Thank you for your question. I look forward to working with you to provide you the information you are seeking for educational purposes only.
I am a DIFFERENT CONTRIBUTOR as your previous contributor had to leave.
First of all, you need to realize traffic offenses are money makers for the municipalities. So the prosecutors are more willing to negotiate plea agreements than they are interested in going to trial. So, the first thing you need to do is plead not guilty and ask for a conference with the prosecutor. You would argue that the officer "paced you" but that there is no proof that the speedometer on his car was accurate. Also, even if his speedometer is certified calibrated, there are many factors affecting accuracy, such as tire tread, tire size, inflation of the tires, road surface and road conditions, whether or not the road was level. So you need to argue that his speedometer was not the accurate measure of your speed and also argue that you believed you were going no more than 5 miles over the limit because that was what your speedometer said and your speedometer was no less accurate than what the officer is claiming his speedometer said and absent any actually certified speed detection measurement you dispute the officer's claims.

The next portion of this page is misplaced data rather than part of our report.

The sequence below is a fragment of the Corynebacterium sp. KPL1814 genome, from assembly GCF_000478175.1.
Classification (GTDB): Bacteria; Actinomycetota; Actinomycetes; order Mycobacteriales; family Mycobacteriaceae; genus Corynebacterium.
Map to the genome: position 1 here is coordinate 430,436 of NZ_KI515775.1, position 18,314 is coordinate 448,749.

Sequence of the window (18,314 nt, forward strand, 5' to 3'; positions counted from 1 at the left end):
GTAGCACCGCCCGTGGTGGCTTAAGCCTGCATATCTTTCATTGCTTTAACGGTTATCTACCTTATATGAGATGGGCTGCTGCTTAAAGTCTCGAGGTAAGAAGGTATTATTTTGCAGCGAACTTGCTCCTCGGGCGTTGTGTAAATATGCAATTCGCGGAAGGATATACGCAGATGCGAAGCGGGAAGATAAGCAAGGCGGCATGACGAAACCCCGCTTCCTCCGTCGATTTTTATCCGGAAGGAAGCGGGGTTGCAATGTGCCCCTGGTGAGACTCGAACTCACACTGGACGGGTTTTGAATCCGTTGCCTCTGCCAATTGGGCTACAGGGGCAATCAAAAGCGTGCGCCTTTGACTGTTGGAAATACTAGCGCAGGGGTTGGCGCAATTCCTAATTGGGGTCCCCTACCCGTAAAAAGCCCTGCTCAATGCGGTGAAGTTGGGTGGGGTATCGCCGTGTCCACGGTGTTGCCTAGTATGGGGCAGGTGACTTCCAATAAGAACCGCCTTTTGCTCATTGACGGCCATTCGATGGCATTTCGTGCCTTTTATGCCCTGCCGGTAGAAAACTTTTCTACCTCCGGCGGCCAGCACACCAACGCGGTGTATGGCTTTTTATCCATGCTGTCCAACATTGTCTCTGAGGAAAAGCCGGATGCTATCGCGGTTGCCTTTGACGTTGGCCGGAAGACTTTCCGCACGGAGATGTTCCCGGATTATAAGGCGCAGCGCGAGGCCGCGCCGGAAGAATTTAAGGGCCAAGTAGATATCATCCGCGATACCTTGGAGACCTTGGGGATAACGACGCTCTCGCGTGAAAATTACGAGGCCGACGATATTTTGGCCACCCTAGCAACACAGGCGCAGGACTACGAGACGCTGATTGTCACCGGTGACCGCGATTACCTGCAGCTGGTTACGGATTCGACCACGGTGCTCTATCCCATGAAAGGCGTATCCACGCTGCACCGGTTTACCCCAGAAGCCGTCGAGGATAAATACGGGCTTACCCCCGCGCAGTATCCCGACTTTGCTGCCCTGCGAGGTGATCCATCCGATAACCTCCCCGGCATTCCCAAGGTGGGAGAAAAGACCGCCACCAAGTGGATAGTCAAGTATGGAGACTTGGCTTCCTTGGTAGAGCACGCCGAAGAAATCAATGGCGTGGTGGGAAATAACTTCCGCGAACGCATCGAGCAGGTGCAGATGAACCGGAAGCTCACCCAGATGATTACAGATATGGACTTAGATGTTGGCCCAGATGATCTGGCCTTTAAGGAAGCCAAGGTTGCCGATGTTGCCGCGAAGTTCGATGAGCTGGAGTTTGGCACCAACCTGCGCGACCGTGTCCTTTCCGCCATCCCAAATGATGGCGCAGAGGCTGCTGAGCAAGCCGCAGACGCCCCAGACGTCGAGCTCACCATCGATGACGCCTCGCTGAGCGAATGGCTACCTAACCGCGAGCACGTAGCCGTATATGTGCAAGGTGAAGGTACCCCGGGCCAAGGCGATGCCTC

That is how you argue a pace ticket, the fact the officer did not have a properly calibrated and certified speed detection device and it was just a guess by the officer.
Most times, the prosecutor will offer you a reduction or a deferred adjudication, which is where you pay the fine
but if you get no more tickets in 6 months they will dismiss this one and nothing will be reported to DMV so nothing goes on your license.